Alison Bashford | The University of Chicago Press (US), Allen Lane (UK)
An original and engaging work, The Huxleys is a tapestry of this family’s momentous public achievements interwoven with their private triumphs and tragedies. Not only is this an intimate history of a family, but also a history of humanity grappling with its place in nature.
Alison Bashford is Laureate Professor of History at the University of New South Wales. She is Fellow of the British Academy, the Australian Academy of Humanities and Honorary Fellow of Jesus College, Cambridge.
Tania Branigan | Faber & Faber
An indelible exploration of the Cultural Revolution and how it shapes China today, Red Memory uncovers forty years of silence through the rarely heard stories of individuals who lived through Mao’s decade of madness.
Tania Branigan is the Guardian foreign leader writer; she spent seven years as the Guardian’s China correspondent. Her writing has also appeared in the Washington Post and the Australian. Red Memory is her first book.
Matthew Connelly | Pantheon Books
An astonishing study of power and a crucial examination of the self-defeating nature of secrecy and the dire state of a nation’s archives, The Declassification Engine is a powerful reminder of the importance of preserving the past so that we may secure our future.
Matthew Connelly is a professor of international and global history at Columbia University, codirector of its social science institute, and the principal investigator at History Lab, a project to apply data science to the problem of preserving the public record and accelerating its release.
Mackenzie Cooley | The University of Chicago Press
The Perfection of Nature is a revelatory work that explores how the concept of race moved from nonhuman to human which exposes how - as the dangerous idea of controlled reproduction was brought to life again and again - a rich, complex, and ever-shifting language of race and breeding was born.
Mackenzie Cooley is assistant professor of history and director of the Latin American Studies program at Hamilton College in New York.
Kate Coopes | Basic Books
While many know of St Augustine and the Confessions, few know of the women whose hopes and dreams shaped his early life. Drawing upon their depictions in the Confessions, historian Kate Cooper skilfully reconstructs their lives against the backdrop of the late Roman Empire to paint a vivid portrait of the turbulent society they and Augustine moved through.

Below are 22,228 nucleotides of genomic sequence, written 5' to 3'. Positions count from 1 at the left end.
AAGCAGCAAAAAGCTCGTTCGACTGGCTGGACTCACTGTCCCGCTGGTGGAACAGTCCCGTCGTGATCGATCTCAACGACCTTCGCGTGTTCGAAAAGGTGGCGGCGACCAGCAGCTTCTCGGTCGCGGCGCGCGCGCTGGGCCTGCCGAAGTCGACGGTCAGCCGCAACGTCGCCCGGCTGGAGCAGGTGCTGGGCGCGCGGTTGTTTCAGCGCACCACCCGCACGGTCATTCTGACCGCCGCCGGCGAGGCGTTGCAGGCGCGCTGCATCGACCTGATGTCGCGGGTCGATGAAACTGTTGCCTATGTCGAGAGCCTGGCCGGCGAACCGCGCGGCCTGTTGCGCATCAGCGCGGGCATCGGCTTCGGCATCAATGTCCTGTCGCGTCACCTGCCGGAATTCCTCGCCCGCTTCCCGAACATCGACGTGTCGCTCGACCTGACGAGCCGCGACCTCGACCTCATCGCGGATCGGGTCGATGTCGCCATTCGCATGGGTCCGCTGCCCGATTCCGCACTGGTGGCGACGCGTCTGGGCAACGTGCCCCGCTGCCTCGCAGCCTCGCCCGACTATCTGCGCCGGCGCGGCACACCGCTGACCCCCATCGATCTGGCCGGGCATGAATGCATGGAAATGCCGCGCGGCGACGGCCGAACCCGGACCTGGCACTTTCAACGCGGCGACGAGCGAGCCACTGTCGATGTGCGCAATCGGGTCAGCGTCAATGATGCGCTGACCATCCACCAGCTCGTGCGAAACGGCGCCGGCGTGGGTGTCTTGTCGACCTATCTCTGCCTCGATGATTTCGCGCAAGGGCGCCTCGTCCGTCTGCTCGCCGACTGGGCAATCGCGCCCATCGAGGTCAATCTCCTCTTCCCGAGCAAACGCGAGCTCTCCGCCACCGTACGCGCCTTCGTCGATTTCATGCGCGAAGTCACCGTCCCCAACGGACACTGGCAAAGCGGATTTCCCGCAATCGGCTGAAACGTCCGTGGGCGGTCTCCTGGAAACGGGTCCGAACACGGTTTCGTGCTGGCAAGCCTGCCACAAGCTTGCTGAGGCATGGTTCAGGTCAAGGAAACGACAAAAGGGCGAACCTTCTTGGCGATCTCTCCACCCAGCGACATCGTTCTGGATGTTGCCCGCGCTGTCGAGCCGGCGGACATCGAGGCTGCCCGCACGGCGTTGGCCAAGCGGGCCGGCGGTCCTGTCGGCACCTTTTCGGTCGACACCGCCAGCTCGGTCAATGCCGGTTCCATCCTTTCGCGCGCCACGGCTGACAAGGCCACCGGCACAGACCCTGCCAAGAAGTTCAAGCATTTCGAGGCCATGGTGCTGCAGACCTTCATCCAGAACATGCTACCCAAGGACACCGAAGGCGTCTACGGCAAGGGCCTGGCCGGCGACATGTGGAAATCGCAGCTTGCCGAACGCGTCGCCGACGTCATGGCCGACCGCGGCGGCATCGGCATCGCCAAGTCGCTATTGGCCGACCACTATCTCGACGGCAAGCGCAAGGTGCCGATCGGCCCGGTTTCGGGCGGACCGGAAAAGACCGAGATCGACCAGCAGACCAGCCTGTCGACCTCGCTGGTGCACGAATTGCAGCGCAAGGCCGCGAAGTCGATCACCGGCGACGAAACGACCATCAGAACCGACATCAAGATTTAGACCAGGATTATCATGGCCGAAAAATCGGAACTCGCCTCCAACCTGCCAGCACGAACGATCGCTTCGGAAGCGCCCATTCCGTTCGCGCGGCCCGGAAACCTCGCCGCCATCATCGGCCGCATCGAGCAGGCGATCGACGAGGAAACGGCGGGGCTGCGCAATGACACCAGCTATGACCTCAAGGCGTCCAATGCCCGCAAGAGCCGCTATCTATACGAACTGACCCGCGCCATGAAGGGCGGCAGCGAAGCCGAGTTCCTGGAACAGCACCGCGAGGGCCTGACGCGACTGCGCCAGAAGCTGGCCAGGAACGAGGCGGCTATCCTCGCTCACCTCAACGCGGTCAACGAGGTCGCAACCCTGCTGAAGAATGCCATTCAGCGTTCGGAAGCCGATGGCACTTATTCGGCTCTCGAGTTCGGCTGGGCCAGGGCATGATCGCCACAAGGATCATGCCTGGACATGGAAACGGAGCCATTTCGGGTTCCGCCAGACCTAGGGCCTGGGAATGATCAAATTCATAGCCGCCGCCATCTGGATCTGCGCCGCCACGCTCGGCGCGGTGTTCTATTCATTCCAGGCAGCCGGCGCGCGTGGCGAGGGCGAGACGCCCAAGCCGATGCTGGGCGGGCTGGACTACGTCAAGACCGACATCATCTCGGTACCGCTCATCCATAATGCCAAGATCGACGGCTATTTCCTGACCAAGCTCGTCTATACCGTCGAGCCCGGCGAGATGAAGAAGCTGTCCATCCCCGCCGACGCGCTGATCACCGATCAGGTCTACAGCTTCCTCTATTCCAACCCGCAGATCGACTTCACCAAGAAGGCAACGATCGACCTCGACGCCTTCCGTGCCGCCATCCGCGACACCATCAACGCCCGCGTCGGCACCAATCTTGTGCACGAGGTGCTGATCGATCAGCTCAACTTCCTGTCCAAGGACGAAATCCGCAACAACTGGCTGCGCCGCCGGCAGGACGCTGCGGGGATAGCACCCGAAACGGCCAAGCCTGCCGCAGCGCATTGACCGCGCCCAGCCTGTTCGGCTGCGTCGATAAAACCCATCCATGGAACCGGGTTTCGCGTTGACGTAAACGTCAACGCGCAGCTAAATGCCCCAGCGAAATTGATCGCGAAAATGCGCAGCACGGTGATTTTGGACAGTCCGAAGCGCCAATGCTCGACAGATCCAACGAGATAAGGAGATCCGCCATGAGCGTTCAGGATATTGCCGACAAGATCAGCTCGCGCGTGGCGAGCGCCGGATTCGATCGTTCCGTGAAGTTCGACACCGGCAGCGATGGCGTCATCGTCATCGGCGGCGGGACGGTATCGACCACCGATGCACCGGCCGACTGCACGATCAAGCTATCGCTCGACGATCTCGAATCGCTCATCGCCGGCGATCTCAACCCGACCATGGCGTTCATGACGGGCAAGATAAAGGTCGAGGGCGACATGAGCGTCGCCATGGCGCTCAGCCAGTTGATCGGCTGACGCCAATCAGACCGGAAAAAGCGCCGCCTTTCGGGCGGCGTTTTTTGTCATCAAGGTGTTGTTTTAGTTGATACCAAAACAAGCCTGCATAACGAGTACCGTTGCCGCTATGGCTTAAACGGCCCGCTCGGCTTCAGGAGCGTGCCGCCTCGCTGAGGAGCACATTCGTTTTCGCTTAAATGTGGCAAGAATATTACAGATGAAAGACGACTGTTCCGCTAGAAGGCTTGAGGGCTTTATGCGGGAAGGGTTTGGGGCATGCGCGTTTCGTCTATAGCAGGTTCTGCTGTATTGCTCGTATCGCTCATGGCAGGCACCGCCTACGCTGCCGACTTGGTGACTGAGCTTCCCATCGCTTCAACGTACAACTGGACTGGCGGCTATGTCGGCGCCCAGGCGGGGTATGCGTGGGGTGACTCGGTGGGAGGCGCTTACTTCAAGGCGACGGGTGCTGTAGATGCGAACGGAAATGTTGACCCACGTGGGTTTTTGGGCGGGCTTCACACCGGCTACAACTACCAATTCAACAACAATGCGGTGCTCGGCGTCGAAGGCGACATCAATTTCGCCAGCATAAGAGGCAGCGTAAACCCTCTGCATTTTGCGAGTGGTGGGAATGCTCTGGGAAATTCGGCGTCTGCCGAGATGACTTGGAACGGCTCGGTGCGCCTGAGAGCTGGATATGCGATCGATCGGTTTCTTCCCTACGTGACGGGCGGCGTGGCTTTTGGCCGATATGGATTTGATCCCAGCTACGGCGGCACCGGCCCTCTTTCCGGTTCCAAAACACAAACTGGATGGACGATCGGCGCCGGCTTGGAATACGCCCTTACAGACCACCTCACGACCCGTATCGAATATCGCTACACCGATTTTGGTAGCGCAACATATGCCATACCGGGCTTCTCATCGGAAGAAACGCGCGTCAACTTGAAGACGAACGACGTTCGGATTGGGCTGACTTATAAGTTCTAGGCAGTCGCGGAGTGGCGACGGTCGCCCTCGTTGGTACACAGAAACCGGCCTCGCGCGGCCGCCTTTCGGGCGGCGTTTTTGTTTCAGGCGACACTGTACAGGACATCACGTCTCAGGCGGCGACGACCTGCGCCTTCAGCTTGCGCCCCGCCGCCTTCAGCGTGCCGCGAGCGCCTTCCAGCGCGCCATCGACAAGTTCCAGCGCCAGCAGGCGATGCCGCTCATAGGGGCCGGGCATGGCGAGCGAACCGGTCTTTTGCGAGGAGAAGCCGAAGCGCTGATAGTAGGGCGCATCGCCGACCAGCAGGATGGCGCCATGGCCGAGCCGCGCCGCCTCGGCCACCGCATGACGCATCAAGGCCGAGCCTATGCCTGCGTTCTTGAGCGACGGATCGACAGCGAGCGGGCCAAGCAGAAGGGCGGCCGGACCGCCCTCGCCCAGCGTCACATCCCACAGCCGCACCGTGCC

Kate Cooper is Professor of History at Royal Holloway, University of London. Her work explores the world of the Mediterranean in the Roman period, with a special interest in daily life and the family, religion, gender, and social identity, along with martyrdom, resistance movements, and religious violence.
Douglas Ober | Navayana
Dust on the Throne explores Buddhist religious dynamics in an age of expanding colonial empires, intra-Asian connectivity, and the histories of Buddhism produced by nineteenth and twentieth century Indian thinkers. Ober opens new avenues for understanding Buddhism’s substantial socio-political impact and intellectual legacy.
Douglas Ober is Visiting Assistant Professor of History at Fort Lewis College and an Honorary Research Associate in the Centre for India and South Asia Research at the University of British Columbia.
James Morton Turner | University of Washington Press
James Morton Turner unpacks the history of batteries to explore why solving “the battery problem” is critical to a clean energy transition in Charged. With new insight on the consequences for people and communities on the front lines, Turner draws on the past for crucial lessons that will help us build a just and clean energy future.
James Morton Turner is professor of environmental studies at Wellesley College. He is author of The Promise of Wilderness: American Environmental Politics Since 1964 and co-author of The Republican Reversal: Conservatives and the Environment from Nixon to Trump.
Patrick Weil | Harvard University Press
In The Madman in the White House, Weil resurrects this forgotten portrait of a troubled president and sends a powerful warning about the influence a single unbalanced personality can have on the course of history.
Patrick Weil is Oscar M. Ruebhausen Distinguished Fellow at Yale Law School and a research professor at the National Center for Scientific Research in France. The founder and president of Libraries Without Borders, he is the author of The Sovereign Citizen and How to Be French.